RoutingModule best practices in Angular7

In this post we’ll explore further Angular module best practices. Although we’ll talk about routing, the main focus of the article is the concept of a RoutingModule.

A custom RoutingModule

This best practice is “official”, the default Angular project template includes a file called app.routing.module.ts. Let’s see this file and figure out the benefits it offers:

Not much happens here – an empty route array is created. It is passed to the RouterModule.forRoot call, and RouterModule itself is exported.

Let’s focus on the latter first – in the previous article about the SharedModule we saw the benefits of importing and re-exporting common module dependencies. The same goes on here, our own RoutingModule imports the stock Angular RouterModule, works with it, then re-exports it. Our app module will only have to import the custom RoutingModule, no need to import RouterModule as well.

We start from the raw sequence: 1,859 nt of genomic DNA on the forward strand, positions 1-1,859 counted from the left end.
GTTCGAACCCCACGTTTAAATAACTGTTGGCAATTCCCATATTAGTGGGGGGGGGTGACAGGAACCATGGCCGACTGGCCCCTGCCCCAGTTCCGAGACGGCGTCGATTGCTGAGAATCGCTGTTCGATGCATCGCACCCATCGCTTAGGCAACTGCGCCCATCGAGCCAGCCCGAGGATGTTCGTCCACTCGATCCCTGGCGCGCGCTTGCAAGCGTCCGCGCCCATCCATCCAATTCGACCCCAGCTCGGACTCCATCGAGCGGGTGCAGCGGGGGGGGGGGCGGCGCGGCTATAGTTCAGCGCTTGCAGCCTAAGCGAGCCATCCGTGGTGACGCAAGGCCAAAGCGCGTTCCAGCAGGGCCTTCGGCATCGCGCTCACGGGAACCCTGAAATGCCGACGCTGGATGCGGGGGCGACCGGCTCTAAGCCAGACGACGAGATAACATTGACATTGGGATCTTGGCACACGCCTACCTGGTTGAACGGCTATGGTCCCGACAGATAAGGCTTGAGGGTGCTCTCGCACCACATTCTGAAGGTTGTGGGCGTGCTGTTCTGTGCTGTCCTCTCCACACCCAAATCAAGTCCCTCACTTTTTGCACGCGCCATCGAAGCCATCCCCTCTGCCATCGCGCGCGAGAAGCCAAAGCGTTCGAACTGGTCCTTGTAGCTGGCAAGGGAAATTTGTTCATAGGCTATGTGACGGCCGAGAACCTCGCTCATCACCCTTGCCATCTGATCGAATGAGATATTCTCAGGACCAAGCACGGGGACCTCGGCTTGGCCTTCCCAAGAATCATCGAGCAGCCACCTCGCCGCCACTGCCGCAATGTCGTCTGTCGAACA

The point of a custom RoutingModule is to handle complicated routing. Sure, we could set up everything in our app module, but it tends to become rather bulky after a certain number of dependencies. So we create separate modules (Shared, Routing, Core and Features) to offload some initializing code, and make the process easier to follow.

Let’s see a real-world RoutingModule:

Notice that it’s not super complicated either. In fact, there’s only two extra lines of code, two Route objects representing two lazily-loaded feature modules. Don’t worry about lazy-loading yet, we’ll cover it in a later post. Point is, RoutingModules only focus on setting up your route hierarchy.

If you have a lazy-loaded app, or a smaller one using eager-loading this file will not get too long. If you’ve more complex needs (multiple layers of parent-child routes, a huge app) then you can separate your routing into smaller files. Either way, routing is stored in one place and will be simple to reason about.

Source code

I’m maintaining and developing a repo on GitHub. It contains Angular7 best practices. Follow this link to the relevant part of the code.